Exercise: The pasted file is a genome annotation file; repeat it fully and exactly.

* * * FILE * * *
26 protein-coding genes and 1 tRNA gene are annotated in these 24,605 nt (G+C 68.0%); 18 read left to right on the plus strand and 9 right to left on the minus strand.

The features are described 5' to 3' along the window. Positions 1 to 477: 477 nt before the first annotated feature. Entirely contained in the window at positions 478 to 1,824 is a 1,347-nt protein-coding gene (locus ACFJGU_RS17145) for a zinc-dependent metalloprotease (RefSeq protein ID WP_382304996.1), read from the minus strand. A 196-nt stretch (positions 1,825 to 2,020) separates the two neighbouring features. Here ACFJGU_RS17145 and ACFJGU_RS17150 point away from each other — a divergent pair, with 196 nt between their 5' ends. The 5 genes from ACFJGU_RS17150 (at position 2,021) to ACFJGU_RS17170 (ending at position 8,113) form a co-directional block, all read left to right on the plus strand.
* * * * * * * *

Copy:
26 protein-coding genes and 1 tRNA gene are annotated in these 24,605 nt (G+C 68.0%); 18 read left to right on the plus strand and 9 right to left on the minus strand.

The features are described 5' to 3' along the window. Positions 1 to 477: 477 nt before the first annotated feature. Entirely contained in the window at positions 478 to 1,824 is a 1,347-nt protein-coding gene (locus ACFJGU_RS17145) for a zinc-dependent metalloprotease (RefSeq protein ID WP_382304996.1), read from the minus strand. A 196-nt stretch (positions 1,825 to 2,020) separates the two neighbouring features. Here ACFJGU_RS17145 and ACFJGU_RS17150 point away from each other — a divergent pair, with 196 nt between their 5' ends. The 5 genes from ACFJGU_RS17150 (at position 2,021) to ACFJGU_RS17170 (ending at position 8,113) form a co-directional block, all read left to right on the plus strand.